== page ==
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Practice Layer 3 Routing in SDN Environment using Dijkstra's Algorithm



The goal of this project is to practice Layer 3 routing in a Software-Defined Networking (SDN) environment, and develop the skills to read and modify open-source software. You will implement Dijkstra’s algorithm in an open-source SDN environment consisting of: 1) Mininet, a virtual machine (VM) based network simulator; 2) FloodLight, an SDN controller in Java. 



Software-Defined Networking (SDN) is an emerging architecture that uses a softwarebased, centralized approach to control network traffic. SDN decouples the network control and forwarding functions enabling the network control to become directly programmable via the OpenFlow [1] protocol. Floodlight [2] is a Java-based implementation of the SDN controller.


Mininet [3] is a virtual testbed enabling the development and testing of network tools and protocols. Mininet works by creating a virtual network on your desktop or laptop. By incorporating the Open vSwitch, a software virtual SDN switch, Mininet supports the OpenFlow protocol and can talk to an SDN controller such as Floodlight. 




Step 1: Set up Mininet. 


a. Download Virtualbox

b. Download the Mininet 2.3.0 VM image (Ubuntu 18.04.5 version)

c. In VirtualBox, click “File > Import Appliance…” to import the Mininet VM.
d. The Mininet VM runs as a guest system with a NAT based private IP address in the hypervisor, port forwarding must be enabled to access Mininet from the host system. To enable port forwarding in Virtualbox, select the Mininet VM, click “Settings -> Network -> Adapter 1 Tab -> Advanced -> Port Forwarding”, and add a rule as follows:

e. Start the Mininet VM in Virtualbox.
f. Use SSH to connect to the Mininet VM at mininet@localhost:2222, and login with the password “mininet”.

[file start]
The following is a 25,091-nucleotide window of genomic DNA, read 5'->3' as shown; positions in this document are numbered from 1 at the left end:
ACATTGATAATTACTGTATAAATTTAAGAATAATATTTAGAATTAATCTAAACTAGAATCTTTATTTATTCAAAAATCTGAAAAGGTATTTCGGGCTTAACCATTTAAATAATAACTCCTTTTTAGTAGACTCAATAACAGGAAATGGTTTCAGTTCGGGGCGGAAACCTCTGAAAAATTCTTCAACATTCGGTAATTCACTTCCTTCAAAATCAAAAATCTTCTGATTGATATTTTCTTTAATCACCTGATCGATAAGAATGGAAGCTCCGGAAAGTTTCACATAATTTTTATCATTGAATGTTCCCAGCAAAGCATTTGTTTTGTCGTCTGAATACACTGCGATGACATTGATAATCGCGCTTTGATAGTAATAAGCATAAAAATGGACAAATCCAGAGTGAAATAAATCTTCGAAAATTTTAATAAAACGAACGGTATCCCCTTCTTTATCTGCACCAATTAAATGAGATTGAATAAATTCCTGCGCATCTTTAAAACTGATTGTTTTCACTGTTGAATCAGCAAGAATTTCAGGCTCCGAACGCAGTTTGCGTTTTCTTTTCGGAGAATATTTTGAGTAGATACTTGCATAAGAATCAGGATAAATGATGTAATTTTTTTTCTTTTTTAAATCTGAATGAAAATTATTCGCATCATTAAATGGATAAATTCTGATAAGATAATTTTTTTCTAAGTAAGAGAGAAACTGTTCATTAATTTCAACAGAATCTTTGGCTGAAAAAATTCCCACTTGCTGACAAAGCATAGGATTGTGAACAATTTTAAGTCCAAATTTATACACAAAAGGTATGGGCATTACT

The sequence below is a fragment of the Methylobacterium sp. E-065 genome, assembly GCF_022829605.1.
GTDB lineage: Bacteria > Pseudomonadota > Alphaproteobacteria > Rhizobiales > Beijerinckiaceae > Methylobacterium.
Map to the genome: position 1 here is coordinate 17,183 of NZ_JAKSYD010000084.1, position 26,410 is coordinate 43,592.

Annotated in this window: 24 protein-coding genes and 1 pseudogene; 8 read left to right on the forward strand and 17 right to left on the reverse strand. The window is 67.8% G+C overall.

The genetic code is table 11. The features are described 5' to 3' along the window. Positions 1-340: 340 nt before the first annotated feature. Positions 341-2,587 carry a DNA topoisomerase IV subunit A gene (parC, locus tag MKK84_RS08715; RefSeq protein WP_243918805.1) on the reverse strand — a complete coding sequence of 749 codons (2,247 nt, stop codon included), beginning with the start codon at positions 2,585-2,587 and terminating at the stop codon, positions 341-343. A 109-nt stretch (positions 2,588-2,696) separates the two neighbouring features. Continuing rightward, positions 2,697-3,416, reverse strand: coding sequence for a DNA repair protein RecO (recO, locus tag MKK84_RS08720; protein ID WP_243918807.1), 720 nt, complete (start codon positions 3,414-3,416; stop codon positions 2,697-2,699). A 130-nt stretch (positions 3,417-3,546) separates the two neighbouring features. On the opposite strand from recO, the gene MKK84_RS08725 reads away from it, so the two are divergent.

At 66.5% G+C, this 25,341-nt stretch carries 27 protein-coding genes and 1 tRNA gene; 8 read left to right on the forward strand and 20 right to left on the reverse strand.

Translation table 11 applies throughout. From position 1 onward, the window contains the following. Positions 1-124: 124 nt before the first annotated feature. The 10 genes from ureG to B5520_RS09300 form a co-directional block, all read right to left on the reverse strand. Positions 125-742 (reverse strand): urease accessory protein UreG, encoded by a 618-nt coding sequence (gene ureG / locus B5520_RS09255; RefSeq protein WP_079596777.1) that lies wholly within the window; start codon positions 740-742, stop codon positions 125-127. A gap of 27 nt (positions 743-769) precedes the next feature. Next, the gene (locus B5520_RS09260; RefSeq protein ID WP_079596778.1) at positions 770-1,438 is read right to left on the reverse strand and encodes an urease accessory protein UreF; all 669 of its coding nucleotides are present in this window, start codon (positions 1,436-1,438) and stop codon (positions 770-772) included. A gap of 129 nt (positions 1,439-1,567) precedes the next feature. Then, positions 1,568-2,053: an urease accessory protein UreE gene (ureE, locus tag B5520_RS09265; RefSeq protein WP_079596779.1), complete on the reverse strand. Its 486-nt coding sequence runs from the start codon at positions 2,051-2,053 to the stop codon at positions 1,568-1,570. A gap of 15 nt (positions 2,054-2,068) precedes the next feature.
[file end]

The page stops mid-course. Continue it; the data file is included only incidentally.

Step 2: Set up Floodlight. 


a. Download Eclipse, a Java IDE. Note that you will need the Java JRE to run Eclipse. If Java is not currently installed, download and install it first.

b. Download the zipped Floodlight repo from Canvas.
c. Import the pre-compiled Floodlight project into Eclipse as follows:
• Click “File -> Import -> General -> Existing Projects into Workspace”, then click “Next”.
• From “Select root directory” click “Browse…”, and select the Floodlight directory.
• Check the box for “floodlight”. No other Projects should be present and none should be selected.
• Click “Finish”.

d. In Eclipse, create the FloodlightLaunch target and run it as follows:
• Click “Run -> Run Configurations”.
• Right-click “Java Application” and select “New Configuration”.
• For Name, use “FloodlightLaunch”.
• For Project, use “floodlight”.
• For Main, use “net.floodlightcontroller.core.Main”

• Click “Apply”.
• Click “Run”.
• Ignore the following Python error in Floodlight if you see one

Exception in thread "debugserver" Traceback (most recent call last):

File "", line 1, in

ImportError: No module named debugserver

e. Optional: The pre-compiled Floodlight should work out of the box. If it does not, compile it using Apache Ant as follows.
• Download the Ant binary

• Enter the Floodlight root directory, and type “/bin/ant eclipse”.


Step 3: Implement Dijkstra’s algorithm in Floodlight. 


a. When a switch receives a new packet that does not match any existing rule, it will forward the packet to Floodlight using the OpenFlow protocol, and Floodlight will tell the switch how to process the packet also using OpenFlow. Your routing module will process only IP packets, and leave other packets such as ARP to the existing Floodlight modules. When a new IP packet is received, the receive() method of your module will be called, in which you should use Dijkstra’s algorithm to calculate the path, and install the routing rules on the switches of the calculated path.
b. In Eclipse Package Explorer, navigate to “Floodlight -> src/main/java -> net.floodlightconroller.myrouting ->”, where a module skeleton has been provided.
c. Use vi or nano to copy the “” script from the Floodlight root directory to the Mininet VM. Type “sudo python” in Mininet to run the script. It will create the following topology.

d. As the first step of Dijkstra’s algorithm, collect the network topology in your module. Print all the switches and links. A sample output is attached.

e. When an IP packet is received, print the source and destination IP addresses. A sample output is attached.

f. Calculate the path from the source to the destination, and print the switch IDs on the path. A sample output is attached.
g. Install the path from the source to the destination to the corresponding switches. Since the iperf testing tool uses TCP to measure bandwidth, you will need to install another path from the destination back to the source to deliver the acknowledgements.
h. Press enter in the Mininet console to clean up and exit the Python testing script.

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